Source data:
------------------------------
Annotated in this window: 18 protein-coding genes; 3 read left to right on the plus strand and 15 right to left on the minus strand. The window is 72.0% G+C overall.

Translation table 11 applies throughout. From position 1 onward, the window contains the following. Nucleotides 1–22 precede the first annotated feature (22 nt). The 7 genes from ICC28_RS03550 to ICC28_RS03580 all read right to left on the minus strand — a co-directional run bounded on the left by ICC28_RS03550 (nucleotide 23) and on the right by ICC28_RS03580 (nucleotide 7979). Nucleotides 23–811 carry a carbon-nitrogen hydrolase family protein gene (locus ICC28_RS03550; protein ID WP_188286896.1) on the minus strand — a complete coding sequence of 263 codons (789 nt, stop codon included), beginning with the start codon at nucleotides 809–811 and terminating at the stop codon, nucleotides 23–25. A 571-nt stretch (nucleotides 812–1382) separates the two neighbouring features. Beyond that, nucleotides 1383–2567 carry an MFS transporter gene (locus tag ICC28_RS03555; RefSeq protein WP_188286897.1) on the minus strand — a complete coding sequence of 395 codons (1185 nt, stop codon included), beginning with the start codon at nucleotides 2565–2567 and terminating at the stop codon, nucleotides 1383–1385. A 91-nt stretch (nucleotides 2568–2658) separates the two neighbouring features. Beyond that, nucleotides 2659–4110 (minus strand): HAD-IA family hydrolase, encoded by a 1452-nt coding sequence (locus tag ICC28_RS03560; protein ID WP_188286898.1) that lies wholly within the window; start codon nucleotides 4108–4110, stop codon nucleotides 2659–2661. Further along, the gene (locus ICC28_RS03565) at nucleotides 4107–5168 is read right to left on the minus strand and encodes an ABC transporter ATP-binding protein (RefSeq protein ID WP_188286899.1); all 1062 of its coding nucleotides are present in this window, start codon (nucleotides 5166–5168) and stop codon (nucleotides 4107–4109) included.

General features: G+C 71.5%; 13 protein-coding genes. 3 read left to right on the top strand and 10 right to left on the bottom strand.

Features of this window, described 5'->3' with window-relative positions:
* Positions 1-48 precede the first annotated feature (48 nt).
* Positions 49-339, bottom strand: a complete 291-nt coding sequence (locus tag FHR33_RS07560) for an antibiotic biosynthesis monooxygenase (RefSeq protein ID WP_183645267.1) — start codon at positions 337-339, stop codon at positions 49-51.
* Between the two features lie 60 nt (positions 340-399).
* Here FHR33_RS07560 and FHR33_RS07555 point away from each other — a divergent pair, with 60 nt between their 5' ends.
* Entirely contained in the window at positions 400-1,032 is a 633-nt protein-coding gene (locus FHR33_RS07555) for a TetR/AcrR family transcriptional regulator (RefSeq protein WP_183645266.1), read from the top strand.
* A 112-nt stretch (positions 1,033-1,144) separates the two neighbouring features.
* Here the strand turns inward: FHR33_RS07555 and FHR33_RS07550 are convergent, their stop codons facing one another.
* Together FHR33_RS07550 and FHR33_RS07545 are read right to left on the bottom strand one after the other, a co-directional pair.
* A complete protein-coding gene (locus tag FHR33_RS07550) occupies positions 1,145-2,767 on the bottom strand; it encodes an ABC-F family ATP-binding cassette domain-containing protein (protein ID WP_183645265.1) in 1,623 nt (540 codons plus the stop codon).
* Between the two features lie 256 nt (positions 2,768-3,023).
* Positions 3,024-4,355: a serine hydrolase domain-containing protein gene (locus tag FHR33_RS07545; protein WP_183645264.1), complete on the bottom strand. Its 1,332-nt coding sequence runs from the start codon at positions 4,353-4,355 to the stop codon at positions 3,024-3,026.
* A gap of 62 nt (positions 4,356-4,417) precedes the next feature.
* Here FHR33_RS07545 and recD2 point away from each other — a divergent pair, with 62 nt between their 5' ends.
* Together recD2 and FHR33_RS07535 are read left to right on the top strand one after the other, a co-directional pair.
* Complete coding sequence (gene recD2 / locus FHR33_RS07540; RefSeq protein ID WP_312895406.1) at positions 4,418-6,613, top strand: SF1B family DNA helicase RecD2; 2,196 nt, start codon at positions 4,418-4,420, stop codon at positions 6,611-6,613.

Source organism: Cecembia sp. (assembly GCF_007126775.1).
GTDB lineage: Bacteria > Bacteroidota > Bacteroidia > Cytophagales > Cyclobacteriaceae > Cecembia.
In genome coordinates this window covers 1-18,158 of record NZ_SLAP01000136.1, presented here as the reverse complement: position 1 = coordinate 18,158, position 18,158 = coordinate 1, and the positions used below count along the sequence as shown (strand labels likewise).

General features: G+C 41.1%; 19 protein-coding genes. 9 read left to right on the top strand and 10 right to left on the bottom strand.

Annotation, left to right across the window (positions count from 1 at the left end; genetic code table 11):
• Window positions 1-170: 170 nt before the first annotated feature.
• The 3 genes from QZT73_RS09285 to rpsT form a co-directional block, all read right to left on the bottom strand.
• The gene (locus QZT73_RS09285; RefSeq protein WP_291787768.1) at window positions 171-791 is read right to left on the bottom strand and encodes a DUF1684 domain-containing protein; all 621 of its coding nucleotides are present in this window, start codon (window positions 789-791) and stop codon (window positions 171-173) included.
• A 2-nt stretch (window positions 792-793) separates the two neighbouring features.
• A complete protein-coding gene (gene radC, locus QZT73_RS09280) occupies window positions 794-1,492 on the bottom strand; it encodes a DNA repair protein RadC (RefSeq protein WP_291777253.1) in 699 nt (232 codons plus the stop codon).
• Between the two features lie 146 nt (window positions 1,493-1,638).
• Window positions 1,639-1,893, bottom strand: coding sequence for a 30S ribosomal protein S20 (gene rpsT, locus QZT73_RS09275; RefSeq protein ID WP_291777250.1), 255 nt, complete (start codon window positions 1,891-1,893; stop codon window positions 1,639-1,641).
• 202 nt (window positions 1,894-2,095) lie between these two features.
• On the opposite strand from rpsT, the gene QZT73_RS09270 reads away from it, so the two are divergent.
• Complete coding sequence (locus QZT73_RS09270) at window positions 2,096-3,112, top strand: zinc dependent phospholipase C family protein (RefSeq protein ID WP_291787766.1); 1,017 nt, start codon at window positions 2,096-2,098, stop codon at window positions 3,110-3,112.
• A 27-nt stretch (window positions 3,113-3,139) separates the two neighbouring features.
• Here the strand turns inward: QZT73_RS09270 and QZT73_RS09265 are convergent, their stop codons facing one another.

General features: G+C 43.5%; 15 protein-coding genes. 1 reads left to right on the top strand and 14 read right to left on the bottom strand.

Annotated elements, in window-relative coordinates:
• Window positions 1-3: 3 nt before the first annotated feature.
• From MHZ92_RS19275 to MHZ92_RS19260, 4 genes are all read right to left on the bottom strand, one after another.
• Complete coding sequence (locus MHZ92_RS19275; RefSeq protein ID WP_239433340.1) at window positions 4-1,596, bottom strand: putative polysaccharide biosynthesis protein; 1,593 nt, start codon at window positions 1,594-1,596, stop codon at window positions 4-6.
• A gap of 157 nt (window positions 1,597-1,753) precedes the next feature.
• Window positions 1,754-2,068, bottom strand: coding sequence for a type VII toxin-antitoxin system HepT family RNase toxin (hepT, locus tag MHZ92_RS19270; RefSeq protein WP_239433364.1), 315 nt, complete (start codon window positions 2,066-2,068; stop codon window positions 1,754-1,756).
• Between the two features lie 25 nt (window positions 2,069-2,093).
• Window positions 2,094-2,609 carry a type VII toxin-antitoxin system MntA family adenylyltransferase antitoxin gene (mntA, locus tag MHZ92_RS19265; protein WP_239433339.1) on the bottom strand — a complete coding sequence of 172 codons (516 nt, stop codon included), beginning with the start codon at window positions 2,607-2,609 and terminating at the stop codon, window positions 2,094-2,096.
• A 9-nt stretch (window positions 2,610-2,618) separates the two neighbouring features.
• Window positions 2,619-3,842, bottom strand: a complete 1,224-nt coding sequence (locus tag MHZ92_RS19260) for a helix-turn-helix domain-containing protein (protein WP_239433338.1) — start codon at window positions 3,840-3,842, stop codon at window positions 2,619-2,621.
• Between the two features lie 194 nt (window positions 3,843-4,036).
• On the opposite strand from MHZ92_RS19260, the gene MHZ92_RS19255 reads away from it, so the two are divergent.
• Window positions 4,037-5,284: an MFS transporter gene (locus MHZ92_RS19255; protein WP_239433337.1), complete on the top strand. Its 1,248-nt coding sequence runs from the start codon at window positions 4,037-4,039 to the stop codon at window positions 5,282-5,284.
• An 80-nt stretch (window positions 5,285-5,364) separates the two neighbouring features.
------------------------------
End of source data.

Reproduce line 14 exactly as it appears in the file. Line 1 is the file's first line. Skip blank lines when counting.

* Between the two features lie 256 nt (positions 2,768-3,023).